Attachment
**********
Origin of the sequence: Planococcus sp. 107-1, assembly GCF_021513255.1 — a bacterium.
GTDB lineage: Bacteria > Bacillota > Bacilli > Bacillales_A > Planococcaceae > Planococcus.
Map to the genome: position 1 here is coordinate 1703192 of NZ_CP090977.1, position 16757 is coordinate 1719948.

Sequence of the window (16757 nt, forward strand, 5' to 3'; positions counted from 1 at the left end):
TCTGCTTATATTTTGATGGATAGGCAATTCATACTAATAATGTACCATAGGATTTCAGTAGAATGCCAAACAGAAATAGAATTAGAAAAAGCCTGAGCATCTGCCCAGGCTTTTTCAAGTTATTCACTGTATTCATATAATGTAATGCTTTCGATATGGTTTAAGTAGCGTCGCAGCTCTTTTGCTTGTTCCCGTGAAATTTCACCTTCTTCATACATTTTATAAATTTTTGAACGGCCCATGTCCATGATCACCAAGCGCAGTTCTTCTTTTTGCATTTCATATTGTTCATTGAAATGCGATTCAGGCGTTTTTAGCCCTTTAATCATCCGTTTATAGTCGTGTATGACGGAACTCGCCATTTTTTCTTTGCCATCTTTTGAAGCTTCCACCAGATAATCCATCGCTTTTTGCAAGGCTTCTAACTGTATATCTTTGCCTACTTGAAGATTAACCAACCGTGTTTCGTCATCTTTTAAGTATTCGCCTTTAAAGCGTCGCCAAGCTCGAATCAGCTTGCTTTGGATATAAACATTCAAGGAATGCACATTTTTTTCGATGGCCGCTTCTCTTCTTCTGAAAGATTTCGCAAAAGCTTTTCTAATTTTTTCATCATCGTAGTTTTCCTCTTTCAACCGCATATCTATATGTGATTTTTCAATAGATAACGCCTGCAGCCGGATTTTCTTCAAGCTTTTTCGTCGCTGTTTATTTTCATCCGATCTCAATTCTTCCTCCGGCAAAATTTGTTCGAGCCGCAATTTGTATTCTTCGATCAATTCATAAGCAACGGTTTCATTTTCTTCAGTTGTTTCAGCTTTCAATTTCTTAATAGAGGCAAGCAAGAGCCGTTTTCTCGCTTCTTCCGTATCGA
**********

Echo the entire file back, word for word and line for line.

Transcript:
Origin of the sequence: Planococcus sp. 107-1, assembly GCF_021513255.1 — a bacterium.
GTDB lineage: Bacteria > Bacillota > Bacilli > Bacillales_A > Planococcaceae > Planococcus.
Map to the genome: position 1 here is coordinate 1703192 of NZ_CP090977.1, position 16757 is coordinate 1719948.

Sequence of the window (16757 nt, forward strand, 5' to 3'; positions counted from 1 at the left end):
TCTGCTTATATTTTGATGGATAGGCAATTCATACTAATAATGTACCATAGGATTTCAGTAGAATGCCAAACAGAAATAGAATTAGAAAAAGCCTGAGCATCTGCCCAGGCTTTTTCAAGTTATTCACTGTATTCATATAATGTAATGCTTTCGATATGGTTTAAGTAGCGTCGCAGCTCTTTTGCTTGTTCCCGTGAAATTTCACCTTCTTCATACATTTTATAAATTTTTGAACGGCCCATGTCCATGATCACCAAGCGCAGTTCTTCTTTTTGCATTTCATATTGTTCATTGAAATGCGATTCAGGCGTTTTTAGCCCTTTAATCATCCGTTTATAGTCGTGTATGACGGAACTCGCCATTTTTTCTTTGCCATCTTTTGAAGCTTCCACCAGATAATCCATCGCTTTTTGCAAGGCTTCTAACTGTATATCTTTGCCTACTTGAAGATTAACCAACCGTGTTTCGTCATCTTTTAAGTATTCGCCTTTAAAGCGTCGCCAAGCTCGAATCAGCTTGCTTTGGATATAAACATTCAAGGAATGCACATTTTTTTCGATGGCCGCTTCTCTTCTTCTGAAAGATTTCGCAAAAGCTTTTCTAATTTTTTCATCATCGTAGTTTTCCTCTTTCAACCGCATATCTATATGTGATTTTTCAATAGATAACGCCTGCAGCCGGATTTTCTTCAAGCTTTTTCGTCGCTGTTTATTTTCATCCGATCTCAATTCTTCCTCCGGCAAAATTTGTTCGAGCCGCAATTTGTATTCTTCGATCAATTCATAAGCAACGGTTTCATTTTCTTCAGTTGTTTCAGCTTTCAATTTCTTAATAGAGGCAAGCAAGAGCCGTTTTCTCGCTTCTTCCGTATCGA